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Over pitch worry, underpitch fear

Been harvesting my yeast for 4-5 months now and making starters each time. I thought I was being cleaver by starting to plan my brewing so that if I brewed a new batch using the same yeast that I just harvested (within a week of racking to secondary) that I could save the starter step.

Original batches used 1056 and were brewed on 9/7/11 and racked to secondary on 9/30. There was airlock activity and foam as recently as 9/27. (these were much slower to ferment than normal) Yeast was harvested and each yeast cake was divided between two quart jars. Each was washed once and moved to pint jars on Saturday. By Sunday each had 3 distinct layers - 3/8" trub, 1/4" + of white fluffy yeast that would go into suspension with the slightest movement and a layer of thin beer.

I brewed Sunday, decanted the beer and swirled the remaining mixture and poured into 60* frothy wort. So essentially, each batch had 1/2 the yeast from a recently harvested yeast cake. 36 hours later, nothing, not a bubble out of either one.

Based on what I had read on this forum, I was a little worried about over pitching as I think someone said to use 1/3 of a “fresh” yeast cake. I was using a half, but they were pretty big beers (1.06 and 1.072). Now I am worried that I may have way under pitched and should have made a starter. And it is way to early to relax and have a home brew :shock:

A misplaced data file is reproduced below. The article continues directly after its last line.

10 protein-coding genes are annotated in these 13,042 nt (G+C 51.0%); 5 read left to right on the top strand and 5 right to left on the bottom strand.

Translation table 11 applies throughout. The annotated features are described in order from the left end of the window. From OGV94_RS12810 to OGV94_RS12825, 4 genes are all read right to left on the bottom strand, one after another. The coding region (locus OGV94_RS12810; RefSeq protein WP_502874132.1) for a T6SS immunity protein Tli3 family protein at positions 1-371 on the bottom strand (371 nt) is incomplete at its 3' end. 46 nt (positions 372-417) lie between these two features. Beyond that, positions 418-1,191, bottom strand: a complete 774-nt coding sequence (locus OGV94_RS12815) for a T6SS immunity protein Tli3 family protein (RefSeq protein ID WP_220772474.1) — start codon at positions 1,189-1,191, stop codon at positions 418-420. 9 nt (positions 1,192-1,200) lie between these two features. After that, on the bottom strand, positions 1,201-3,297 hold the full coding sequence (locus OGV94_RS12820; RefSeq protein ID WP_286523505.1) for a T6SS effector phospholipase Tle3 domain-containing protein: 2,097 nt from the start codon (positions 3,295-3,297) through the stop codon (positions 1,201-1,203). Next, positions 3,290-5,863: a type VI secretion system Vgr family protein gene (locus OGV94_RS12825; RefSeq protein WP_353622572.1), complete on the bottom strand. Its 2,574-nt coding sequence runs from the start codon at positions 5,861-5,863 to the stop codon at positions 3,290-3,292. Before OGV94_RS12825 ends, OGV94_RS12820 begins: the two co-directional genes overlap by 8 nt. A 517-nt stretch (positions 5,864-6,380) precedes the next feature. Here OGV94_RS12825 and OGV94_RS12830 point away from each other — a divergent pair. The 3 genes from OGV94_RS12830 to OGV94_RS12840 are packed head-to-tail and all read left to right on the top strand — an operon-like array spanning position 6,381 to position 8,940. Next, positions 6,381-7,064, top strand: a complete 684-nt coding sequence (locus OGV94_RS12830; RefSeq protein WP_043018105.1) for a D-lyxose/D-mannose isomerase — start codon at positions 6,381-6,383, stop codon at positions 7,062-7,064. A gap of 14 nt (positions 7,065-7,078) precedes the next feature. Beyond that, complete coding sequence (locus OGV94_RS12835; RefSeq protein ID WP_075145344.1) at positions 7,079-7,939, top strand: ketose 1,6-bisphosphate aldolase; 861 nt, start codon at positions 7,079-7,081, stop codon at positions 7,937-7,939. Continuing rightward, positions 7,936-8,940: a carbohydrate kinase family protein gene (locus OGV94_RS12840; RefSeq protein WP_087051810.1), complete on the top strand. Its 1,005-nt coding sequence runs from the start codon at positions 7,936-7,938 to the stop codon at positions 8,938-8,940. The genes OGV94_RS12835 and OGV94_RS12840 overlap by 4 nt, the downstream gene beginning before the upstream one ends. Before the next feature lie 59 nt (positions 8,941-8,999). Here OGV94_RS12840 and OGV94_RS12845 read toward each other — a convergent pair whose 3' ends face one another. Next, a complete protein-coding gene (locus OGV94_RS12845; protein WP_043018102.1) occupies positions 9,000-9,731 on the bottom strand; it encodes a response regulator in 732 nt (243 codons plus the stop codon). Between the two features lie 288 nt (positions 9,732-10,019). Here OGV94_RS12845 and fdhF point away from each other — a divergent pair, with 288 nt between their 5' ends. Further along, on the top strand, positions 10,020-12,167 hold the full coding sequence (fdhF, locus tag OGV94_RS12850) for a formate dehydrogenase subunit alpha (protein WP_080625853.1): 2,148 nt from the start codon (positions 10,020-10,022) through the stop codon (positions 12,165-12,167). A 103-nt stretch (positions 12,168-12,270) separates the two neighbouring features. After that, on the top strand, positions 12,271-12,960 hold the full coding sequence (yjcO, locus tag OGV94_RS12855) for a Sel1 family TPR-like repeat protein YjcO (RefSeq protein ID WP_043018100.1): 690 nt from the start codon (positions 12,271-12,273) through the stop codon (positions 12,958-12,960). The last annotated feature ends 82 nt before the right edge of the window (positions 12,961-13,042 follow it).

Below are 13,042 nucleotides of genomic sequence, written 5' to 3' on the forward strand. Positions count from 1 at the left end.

Is there such a thing as slow yeast within a strain? Both of these were harvested from batches that were both equally slow to ferment originally. Those were from different origins but the same strain (1056). See this thread viewtopic.php?f=26&t=104901.

If 1056 starts slow once and takes 3+ weeks to ferment, could it do that again?? BTW, I am in a controlled environment of low 60’s and the two batches I brewed Friday also using 1056 are going like crazy in the same environment.

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